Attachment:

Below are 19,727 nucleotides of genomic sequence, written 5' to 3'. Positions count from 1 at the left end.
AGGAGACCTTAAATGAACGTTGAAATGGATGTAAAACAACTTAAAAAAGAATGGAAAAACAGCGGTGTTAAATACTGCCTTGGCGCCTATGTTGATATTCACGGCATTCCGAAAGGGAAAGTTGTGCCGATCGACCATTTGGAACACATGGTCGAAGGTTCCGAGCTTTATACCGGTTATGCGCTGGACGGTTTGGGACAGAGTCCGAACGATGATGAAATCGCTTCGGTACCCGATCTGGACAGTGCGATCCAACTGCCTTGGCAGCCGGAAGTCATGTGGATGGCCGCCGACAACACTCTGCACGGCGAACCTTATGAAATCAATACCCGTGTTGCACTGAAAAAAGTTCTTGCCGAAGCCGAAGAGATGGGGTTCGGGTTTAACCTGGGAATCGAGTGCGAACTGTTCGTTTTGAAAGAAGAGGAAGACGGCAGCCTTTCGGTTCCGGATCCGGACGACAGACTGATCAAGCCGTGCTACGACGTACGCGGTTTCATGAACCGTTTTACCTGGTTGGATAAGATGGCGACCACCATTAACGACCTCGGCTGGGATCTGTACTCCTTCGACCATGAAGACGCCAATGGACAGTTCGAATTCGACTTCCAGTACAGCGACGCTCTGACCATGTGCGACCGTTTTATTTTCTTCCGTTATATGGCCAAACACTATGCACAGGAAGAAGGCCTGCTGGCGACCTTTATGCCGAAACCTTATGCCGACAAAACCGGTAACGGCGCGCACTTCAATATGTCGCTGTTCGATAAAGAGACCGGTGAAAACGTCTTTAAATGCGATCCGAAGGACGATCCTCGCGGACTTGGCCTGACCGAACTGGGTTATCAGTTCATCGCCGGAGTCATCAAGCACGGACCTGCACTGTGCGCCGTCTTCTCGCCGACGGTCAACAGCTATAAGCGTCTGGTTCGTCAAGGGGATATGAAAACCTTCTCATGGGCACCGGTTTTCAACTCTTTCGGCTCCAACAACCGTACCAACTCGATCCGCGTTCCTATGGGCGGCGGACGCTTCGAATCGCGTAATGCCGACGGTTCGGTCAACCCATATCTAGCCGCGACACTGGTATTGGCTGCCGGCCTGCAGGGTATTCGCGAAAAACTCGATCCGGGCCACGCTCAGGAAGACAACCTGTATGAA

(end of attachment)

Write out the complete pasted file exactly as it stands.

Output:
Below are 19,727 nucleotides of genomic sequence, written 5' to 3'. Positions count from 1 at the left end.
AGGAGACCTTAAATGAACGTTGAAATGGATGTAAAACAACTTAAAAAAGAATGGAAAAACAGCGGTGTTAAATACTGCCTTGGCGCCTATGTTGATATTCACGGCATTCCGAAAGGGAAAGTTGTGCCGATCGACCATTTGGAACACATGGTCGAAGGTTCCGAGCTTTATACCGGTTATGCGCTGGACGGTTTGGGACAGAGTCCGAACGATGATGAAATCGCTTCGGTACCCGATCTGGACAGTGCGATCCAACTGCCTTGGCAGCCGGAAGTCATGTGGATGGCCGCCGACAACACTCTGCACGGCGAACCTTATGAAATCAATACCCGTGTTGCACTGAAAAAAGTTCTTGCCGAAGCCGAAGAGATGGGGTTCGGGTTTAACCTGGGAATCGAGTGCGAACTGTTCGTTTTGAAAGAAGAGGAAGACGGCAGCCTTTCGGTTCCGGATCCGGACGACAGACTGATCAAGCCGTGCTACGACGTACGCGGTTTCATGAACCGTTTTACCTGGTTGGATAAGATGGCGACCACCATTAACGACCTCGGCTGGGATCTGTACTCCTTCGACCATGAAGACGCCAATGGACAGTTCGAATTCGACTTCCAGTACAGCGACGCTCTGACCATGTGCGACCGTTTTATTTTCTTCCGTTATATGGCCAAACACTATGCACAGGAAGAAGGCCTGCTGGCGACCTTTATGCCGAAACCTTATGCCGACAAAACCGGTAACGGCGCGCACTTCAATATGTCGCTGTTCGATAAAGAGACCGGTGAAAACGTCTTTAAATGCGATCCGAAGGACGATCCTCGCGGACTTGGCCTGACCGAACTGGGTTATCAGTTCATCGCCGGAGTCATCAAGCACGGACCTGCACTGTGCGCCGTCTTCTCGCCGACGGTCAACAGCTATAAGCGTCTGGTTCGTCAAGGGGATATGAAAACCTTCTCATGGGCACCGGTTTTCAACTCTTTCGGCTCCAACAACCGTACCAACTCGATCCGCGTTCCTATGGGCGGCGGACGCTTCGAATCGCGTAATGCCGACGGTTCGGTCAACCCATATCTAGCCGCGACACTGGTATTGGCTGCCGGCCTGCAGGGTATTCGCGAAAAACTCGATCCGGGCCACGCTCAGGAAGACAACCTGTATGAA